Summary: The restoration of Peter, and what it means to follow Jesus.
“Simon, son of John”. Simon? That was his old name. That was the name that he was given by his parents, the name that he had gone by right up until the Lord had changed his name to ‘Peter’ – the Rock. He had certainly not lived up to this new name. That night he had let him down very badly. That night he had given up all right to be called ‘the Rock’.
It had all started so well. The Lord had predicted that he would be arrested and executed and that all his disciples, all his close friends would desert him at his hour of need. But he would have none of it. Boldly and vehemently Simon Peter protested to the Lord that even if the others would desert him, he would not, because he loved him more than the others did. But then came the arrest and the mock trial.
He was bolder than most of the others. He went into the courtyard of the High Priests house, determined to stay with his Lord. But then he was recognised, and it was then that his courage failed him. Three times he was challenged. Three times he was asked if he was a disciple. Three times he lied. Three times he denied him. Three times he failed to declare his love for his Lord, three times he swore that he had nothing to do with the man to him he had declared undying loyalty and love that very evening. He even denied knowing him. Jesus had called him ‘the Rock’, but it seemed that he was nothing more than sinking sand.
Now he was with the Risen Lord. He was with the man for whom he had declared such love and devotion. He was talking with the master who he had also denied. He was no longer Peter, but Simon.
“Simon son of John”. What was he going to say? Was the Lord going to disown him, tell him that he had no part in him, that he did not belong to him because of this denial? Was he to be deprived of his position as a disciple? He did not have long to wait.
“Do you love me more than these?” So recently he had loudly and vehemently proclaimed this. But now he was being asked of the Lord himself. Did the Lord doubt his love? Surely the Risen Lord knew what was in his heart?
“Yes Lord, you know that I love you!”
“Feed my lambs”
Again he was asked the same question and he gave the same reply. This time the task given was “tend my sheep”. Then the question came for the third time. The dagger went through his heart.
“Lord, you know all things, you know that I love you!”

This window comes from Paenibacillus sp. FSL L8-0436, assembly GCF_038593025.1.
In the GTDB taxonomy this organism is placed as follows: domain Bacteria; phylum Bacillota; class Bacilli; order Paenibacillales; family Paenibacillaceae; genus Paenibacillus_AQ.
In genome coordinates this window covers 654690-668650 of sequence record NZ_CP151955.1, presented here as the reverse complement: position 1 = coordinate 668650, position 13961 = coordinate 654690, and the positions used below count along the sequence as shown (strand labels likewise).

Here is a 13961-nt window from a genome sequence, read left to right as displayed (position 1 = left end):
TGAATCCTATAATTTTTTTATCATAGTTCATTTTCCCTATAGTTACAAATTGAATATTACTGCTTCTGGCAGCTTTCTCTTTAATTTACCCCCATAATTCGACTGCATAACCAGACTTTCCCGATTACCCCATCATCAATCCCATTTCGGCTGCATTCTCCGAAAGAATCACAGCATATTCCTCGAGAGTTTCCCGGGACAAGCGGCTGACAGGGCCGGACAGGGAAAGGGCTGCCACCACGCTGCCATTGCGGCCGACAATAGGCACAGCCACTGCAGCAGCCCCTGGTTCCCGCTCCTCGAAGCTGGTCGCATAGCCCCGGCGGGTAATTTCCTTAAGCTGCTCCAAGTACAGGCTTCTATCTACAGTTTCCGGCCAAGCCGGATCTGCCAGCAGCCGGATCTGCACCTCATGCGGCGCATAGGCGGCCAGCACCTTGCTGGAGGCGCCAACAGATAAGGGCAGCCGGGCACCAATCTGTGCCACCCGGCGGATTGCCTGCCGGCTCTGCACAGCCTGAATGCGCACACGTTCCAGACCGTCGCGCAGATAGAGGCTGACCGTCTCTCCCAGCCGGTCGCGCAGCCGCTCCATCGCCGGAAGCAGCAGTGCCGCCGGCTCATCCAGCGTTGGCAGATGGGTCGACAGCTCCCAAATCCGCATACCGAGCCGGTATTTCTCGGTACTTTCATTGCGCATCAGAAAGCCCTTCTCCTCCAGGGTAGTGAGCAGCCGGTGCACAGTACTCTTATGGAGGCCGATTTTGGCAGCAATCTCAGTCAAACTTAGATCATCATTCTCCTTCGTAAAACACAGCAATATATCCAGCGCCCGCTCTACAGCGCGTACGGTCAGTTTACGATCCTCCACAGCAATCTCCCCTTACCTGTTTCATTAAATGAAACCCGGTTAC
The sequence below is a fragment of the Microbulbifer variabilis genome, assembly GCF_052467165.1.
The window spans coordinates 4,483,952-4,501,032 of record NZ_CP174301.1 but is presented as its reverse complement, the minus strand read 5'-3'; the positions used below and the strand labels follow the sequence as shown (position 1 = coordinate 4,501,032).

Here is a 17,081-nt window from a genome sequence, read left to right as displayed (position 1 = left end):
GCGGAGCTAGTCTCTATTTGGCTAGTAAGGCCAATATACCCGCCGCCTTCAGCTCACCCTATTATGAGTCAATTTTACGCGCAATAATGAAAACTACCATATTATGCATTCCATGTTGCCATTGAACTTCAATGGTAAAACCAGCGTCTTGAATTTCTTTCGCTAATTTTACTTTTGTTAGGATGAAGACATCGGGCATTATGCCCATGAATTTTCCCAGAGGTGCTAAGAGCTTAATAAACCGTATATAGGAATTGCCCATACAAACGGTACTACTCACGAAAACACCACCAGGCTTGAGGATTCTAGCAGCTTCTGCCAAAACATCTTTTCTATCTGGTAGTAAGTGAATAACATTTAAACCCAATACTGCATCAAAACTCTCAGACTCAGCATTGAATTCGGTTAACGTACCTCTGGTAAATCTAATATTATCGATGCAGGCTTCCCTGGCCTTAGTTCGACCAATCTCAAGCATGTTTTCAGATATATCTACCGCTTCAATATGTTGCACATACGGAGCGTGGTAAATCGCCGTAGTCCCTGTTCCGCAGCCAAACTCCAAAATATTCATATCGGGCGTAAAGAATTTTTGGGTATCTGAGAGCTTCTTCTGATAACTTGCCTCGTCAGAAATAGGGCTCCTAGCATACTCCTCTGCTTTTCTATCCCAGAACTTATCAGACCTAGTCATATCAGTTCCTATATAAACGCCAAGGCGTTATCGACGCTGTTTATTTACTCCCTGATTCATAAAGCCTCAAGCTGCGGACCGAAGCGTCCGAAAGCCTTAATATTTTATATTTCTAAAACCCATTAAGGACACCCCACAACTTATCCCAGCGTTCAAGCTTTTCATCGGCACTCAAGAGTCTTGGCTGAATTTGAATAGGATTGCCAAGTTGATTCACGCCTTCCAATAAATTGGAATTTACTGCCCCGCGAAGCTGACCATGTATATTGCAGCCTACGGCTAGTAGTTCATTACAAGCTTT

“Feed my sheep”
No more questions. He had denied him three times, now he declared his love for him three times. The restoration was complete.
But each assertion was followed by a task. A task, in some way, to be a shepherd, to care for the flock. To care for the mature sheep, to feed the young sheep. In his earthly ministry Jesus had often referred to his people, those who believed in him, as being his sheep. He had called himself the Good Shepherd, who laid down his life for the sheep. They were still his sheep. It was still his voice that they were to listen to. But now he was giving Peter a share in the task of caring for them. Peter was to express his love for Jesus in his care for and love of his people. This was to be his life-work. It was to be a labour of love. Love for the Great Shepherd, but also love for the sheep.
It is impossible to love the Great Shepherd without also loving his sheep. It is impossible to love Jesus without also loving his people, the Church. A claim to love Christ must be evidenced by a love for those who belong to him. If we say that we love Christ, but do not love his precious Church, then our claim is false. The apostle John tells us as much in his first epistle.
True love for Christ is not just an emotion, or a nice, fuzzy warm feeling. It is a deliberate decision to put him first, to identify with him, to live for him, to seek his will and to obey it, to seek his presence and all its blessings, rather than the so-called blessings that the world can give.
For Peter this love for Christ and his Church was to be expressed by taking on a responsible leadership role in the new Church, to be one of the shepherds of the flock, to lead them to spiritual food and drink. His service was to be public, in the front-line.